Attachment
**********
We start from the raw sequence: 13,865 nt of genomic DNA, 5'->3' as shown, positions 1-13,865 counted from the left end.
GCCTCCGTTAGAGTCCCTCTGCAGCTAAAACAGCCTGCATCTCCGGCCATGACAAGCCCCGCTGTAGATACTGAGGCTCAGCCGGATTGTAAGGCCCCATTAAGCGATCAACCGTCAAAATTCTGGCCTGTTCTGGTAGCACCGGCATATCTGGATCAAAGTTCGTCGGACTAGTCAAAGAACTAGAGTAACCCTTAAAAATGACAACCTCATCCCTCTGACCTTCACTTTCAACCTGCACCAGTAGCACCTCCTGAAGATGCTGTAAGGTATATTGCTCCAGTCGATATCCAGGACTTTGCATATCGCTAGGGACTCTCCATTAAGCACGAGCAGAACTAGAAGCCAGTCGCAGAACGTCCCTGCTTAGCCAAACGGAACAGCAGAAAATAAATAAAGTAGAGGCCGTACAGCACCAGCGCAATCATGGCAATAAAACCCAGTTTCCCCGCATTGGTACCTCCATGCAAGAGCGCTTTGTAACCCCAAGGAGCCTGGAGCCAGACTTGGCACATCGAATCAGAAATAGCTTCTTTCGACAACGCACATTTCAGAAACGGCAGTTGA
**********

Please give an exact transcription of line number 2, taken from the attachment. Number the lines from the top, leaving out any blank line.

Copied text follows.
GCCTCCGTTAGAGTCCCTCTGCAGCTAAAACAGCCTGCATCTCCGGCCATGACAAGCCCCGCTGTAGATACTGAGGCTCAGCCGGATTGTAAGGCCCCATTAAGCGATCAACCGTCAAAATTCTGGCCTGTTCTGGTAGCACCGGCATATCTGGATCAAAGTTCGTCGGACTAGTCAAAGAACTAGAGTAACCCTTAAAAATGACAACCTCATCCCTCTGACCTTCACTTTCAACCTGCACCAGTAGCACCTCCTGAAGATGCTGTAAGGTATATTGCTCCAGTCGATATCCAGGACTTTGCATATCGCTAGGGACTCTCCATTAAGCACGAGCAGAACTAGAAGCCAGTCGCAGAACGTCCCTGCTTAGCCAAACGGAACAGCAGAAAATAAATAAAGTAGAGGCCGTACAGCACCAGCGCAATCATGGCAATAAAACCCAGTTTCCCCGCATTGGTACCTCCATGCAAGAGCGCTTTGTAACCCCAAGGAGCCTGGAGCCAGACTTGGCACATCGAATCAGAAATAGCTTCTTTCGACAACGCACATTTCAGAAACGGCAGTTGA